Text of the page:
Every Montclairion should be very grateful for Charles W. Anderson, who donated 15 acres of his own land in 1903 to the Essex County Park System, the first ever of such systems of parks in the nation. He was working on a town Committee regarding land conservation as early as 1896, but in the end it was only Anderson, an insurance executive, who put his money (in the form of land) where his mouth was, forming what is now the park that bears his name. The rest of Montclair followed suit, acquiring land financed by a bond issuance, a financial move that proved to be very controversial at the time. Townspeople were up in arms because the issuance would create debt for future tax payers. Those who didn’t utilize the parks or didn’t expect to, were renting and would feel the trickle down effects of high taxes in the form of higher rents, outright opposed the park development project.
Thankfully, Anderson and others had the foresight to see the importance in reserving what we now refer to as “green space.” The town was changing rapidly, becoming less of a destination for those in the City seeking breathable air and more of a place of permanent residence.
In 1856, the train came to what was then known as West Bloomfield, making present-day Montclair a picturesque destination for Sunday excursions, featuring panoramic views from our First Mountain and rolling pastures below. By 1860, many decided to stay and take that train ride in reverse, making West Bloomfield, now newly-named Montclair, a bedroom community for New York City businessmen. When residents outgrew the one train at what is now Lackawanna Plaza and Bloomfield authorities did not agree to a bond issue to underwrite another railroad, these same businessmen were able to lobby the State legislature for a charter to form a separate township, Montclair. By 1873, the Greenwood Lake Line brought five stations to Montclair, offering many convenient options for the 6,000 commuters in our community. The result is as expected; according to the town’s website, “Montclair’s population leaped from 5,147 to 42,017 between 1880 and 1930.”
If you were to look at an aerial shot of Montclair today, you would understand the foresight of C.W. Anderson. Our suburban oasis would have been more like a congested pile-up of homes and cars without lungs the likes of Anderson, Brookdale, Edgemont, Nishuane and Glenfield set aside as thoughtfully developed spaces of beauty and breath, conceived by the Olmstead Landscape Design Firm, no less. The town was growing exponentially at the turn of the Century, developing so quickly that the railroads could barely keep up with the demand. To create what Anderson himself called spots of beauty and breathing room, he spearheaded the effort to acquire land to be set aside for public use, ironically located across Bellevue Avenue from the train station, an aptly named street which offered a framework of beauty to those stepping off the train from New York.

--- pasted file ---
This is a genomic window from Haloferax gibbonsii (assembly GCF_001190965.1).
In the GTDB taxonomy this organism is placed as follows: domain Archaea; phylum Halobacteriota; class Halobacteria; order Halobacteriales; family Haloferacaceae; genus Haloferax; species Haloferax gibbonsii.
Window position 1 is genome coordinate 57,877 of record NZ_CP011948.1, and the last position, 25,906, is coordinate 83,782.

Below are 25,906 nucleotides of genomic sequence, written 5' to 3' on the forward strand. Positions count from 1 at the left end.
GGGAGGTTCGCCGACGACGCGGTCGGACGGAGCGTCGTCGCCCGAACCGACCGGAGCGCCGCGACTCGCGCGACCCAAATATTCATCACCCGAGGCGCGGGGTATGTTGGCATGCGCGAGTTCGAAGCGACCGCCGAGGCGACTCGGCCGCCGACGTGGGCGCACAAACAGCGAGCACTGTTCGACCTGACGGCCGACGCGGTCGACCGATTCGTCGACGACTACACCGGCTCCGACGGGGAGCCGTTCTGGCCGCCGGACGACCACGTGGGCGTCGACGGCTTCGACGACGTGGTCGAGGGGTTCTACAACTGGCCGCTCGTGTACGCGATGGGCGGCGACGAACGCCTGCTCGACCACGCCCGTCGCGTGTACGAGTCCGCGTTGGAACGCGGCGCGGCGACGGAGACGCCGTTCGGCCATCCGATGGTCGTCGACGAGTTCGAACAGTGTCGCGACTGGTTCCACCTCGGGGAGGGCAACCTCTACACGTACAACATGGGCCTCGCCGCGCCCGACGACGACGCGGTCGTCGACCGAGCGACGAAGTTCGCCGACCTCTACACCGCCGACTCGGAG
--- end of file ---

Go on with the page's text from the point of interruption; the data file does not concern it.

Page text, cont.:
Lisanne Renner, historian for the Friends of Anderson Park Conservancy gave a charming tour of the Park recently, well attended by a smiling group of friendly villagers in the mood for a Saturday morning stroll. What we all found most remarkable is how much we had taken the beautiful, pastoral acreage for granted. For six years now, my dog and I have jogged its windy, thoughtful paths by centenarian trees all the while very tightly wrapped in our own world of day-to-day distractions. What I didn’t know is that there was an entire history behind the acquirement and maintenance of the Park, now lovingly cared for with a keen respect for its rich history; the Friends organization has even acquired an original copy of the Olmstead Landscape plan from the The Frederick Law Olmstead National Historic Site’s extensive archives. The Conservancy uses it as its Master Plan today, with sensitivity to modern knowledge; for example, many plant species that were fashionale during the Victorian era are now considered invasive, so those professionals affiliated with the the Friends of Anderson will suggest a more eco-friendly alternative.
During tomorrow’s run, I will look for those trees that stood in Olmstead’s original design. I will seek to find where they proposed to put an underpass walkway under the railroad tracks to Upper Montclair Center, but never did. I will be grateful for a man who in 1903 championed a less-than-popular idea for something that would become so integral to our daily lives that we take it for granted today. I pledge never to be so blasé again about the tangible pieces of beauty that represent a larger spirit of community that surround us.